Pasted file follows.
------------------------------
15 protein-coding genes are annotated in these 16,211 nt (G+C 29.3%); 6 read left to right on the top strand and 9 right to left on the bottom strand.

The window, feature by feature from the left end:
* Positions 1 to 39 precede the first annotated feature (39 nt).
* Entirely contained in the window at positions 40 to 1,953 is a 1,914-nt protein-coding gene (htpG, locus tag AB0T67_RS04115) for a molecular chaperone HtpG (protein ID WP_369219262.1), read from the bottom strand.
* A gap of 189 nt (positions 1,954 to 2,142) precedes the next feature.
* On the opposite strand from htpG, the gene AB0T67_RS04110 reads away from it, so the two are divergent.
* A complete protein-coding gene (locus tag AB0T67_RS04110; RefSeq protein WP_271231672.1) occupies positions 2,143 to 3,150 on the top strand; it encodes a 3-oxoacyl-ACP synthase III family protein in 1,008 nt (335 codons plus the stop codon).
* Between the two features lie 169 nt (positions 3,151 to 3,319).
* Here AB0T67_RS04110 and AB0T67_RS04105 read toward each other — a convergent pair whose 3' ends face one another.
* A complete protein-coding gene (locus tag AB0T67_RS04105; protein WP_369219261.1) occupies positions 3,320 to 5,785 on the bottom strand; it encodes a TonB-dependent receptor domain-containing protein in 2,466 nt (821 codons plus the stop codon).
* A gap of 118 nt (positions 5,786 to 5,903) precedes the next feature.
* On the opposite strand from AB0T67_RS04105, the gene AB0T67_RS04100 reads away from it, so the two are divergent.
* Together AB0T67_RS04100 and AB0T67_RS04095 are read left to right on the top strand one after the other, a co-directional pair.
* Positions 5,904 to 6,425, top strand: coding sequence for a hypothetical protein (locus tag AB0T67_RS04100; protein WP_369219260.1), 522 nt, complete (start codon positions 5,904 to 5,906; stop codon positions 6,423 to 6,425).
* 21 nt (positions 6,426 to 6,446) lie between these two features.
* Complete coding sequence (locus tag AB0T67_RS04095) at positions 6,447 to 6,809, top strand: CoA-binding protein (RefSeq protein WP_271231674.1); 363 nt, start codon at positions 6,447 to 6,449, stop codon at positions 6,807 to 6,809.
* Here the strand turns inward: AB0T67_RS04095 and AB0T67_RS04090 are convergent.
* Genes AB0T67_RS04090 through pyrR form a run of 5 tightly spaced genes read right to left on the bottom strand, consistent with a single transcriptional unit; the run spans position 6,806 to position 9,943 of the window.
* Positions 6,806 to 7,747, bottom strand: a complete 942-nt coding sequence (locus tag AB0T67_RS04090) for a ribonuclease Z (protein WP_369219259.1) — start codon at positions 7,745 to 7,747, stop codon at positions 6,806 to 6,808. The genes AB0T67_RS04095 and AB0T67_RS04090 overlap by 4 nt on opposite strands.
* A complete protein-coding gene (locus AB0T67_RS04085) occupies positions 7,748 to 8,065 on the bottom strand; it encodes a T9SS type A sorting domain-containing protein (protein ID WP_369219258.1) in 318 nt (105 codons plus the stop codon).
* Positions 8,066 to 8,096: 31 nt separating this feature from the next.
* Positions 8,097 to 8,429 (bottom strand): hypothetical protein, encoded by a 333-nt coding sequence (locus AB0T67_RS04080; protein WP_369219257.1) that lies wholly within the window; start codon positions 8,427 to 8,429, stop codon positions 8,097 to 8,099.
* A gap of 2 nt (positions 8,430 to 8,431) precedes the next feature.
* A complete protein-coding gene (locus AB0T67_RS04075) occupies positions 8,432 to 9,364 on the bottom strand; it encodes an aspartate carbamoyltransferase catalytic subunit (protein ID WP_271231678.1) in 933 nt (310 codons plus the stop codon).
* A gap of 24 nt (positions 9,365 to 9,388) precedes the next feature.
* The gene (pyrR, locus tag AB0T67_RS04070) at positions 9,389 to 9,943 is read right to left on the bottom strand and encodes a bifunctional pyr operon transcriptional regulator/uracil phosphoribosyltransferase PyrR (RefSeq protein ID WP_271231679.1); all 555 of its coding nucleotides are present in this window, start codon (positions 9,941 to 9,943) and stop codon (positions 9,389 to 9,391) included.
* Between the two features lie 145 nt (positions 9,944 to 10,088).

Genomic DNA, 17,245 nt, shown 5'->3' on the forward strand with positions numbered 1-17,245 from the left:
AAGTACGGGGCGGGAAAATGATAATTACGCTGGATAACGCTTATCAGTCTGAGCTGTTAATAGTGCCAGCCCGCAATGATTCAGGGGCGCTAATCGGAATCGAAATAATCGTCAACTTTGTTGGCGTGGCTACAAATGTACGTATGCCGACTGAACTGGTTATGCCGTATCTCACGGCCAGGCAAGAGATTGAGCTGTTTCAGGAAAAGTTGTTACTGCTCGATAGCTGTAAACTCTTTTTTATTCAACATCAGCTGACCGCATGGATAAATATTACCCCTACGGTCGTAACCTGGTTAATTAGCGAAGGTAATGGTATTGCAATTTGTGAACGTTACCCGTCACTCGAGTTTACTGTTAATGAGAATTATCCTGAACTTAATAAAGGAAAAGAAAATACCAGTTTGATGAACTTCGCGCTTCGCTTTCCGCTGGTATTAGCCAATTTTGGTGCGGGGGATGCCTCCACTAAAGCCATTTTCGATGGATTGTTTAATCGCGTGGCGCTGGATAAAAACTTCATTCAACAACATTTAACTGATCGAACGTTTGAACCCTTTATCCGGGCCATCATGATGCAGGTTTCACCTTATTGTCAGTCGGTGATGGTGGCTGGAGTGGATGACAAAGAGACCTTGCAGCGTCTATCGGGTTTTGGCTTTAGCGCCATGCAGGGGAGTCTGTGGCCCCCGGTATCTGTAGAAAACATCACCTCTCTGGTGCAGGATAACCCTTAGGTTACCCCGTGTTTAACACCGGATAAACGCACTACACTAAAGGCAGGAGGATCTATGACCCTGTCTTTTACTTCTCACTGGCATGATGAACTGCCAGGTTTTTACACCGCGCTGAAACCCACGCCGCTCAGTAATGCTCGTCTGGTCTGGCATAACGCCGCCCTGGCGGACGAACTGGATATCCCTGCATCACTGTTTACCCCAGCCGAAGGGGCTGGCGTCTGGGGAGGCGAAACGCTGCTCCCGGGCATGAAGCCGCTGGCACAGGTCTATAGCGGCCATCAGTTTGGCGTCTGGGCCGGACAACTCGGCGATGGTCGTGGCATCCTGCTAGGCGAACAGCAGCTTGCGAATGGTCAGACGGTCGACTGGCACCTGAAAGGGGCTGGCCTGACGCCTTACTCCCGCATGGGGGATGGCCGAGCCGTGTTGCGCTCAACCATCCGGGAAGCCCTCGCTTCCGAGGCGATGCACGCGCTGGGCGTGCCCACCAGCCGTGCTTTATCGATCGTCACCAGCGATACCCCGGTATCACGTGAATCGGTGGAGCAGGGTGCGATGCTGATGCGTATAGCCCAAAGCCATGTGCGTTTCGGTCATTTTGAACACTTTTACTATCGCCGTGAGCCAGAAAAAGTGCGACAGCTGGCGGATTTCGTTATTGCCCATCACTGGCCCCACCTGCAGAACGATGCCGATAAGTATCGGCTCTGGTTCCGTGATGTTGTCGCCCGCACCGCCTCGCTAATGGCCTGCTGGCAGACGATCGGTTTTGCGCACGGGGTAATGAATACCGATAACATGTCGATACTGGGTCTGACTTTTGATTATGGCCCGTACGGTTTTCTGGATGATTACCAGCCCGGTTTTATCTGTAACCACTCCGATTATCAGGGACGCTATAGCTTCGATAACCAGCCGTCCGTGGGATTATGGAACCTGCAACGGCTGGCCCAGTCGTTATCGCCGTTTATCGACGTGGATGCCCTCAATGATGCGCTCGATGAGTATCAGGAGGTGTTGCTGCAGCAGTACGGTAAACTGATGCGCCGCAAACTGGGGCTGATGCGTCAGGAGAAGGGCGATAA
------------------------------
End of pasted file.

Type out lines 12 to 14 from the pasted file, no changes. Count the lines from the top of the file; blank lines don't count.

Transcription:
* On the opposite strand from AB0T67_RS04105, the gene AB0T67_RS04100 reads away from it, so the two are divergent.
* Together AB0T67_RS04100 and AB0T67_RS04095 are read left to right on the top strand one after the other, a co-directional pair.
* Positions 5,904 to 6,425, top strand: coding sequence for a hypothetical protein (locus tag AB0T67_RS04100; protein WP_369219260.1), 522 nt, complete (start codon positions 5,904 to 5,906; stop codon positions 6,423 to 6,425).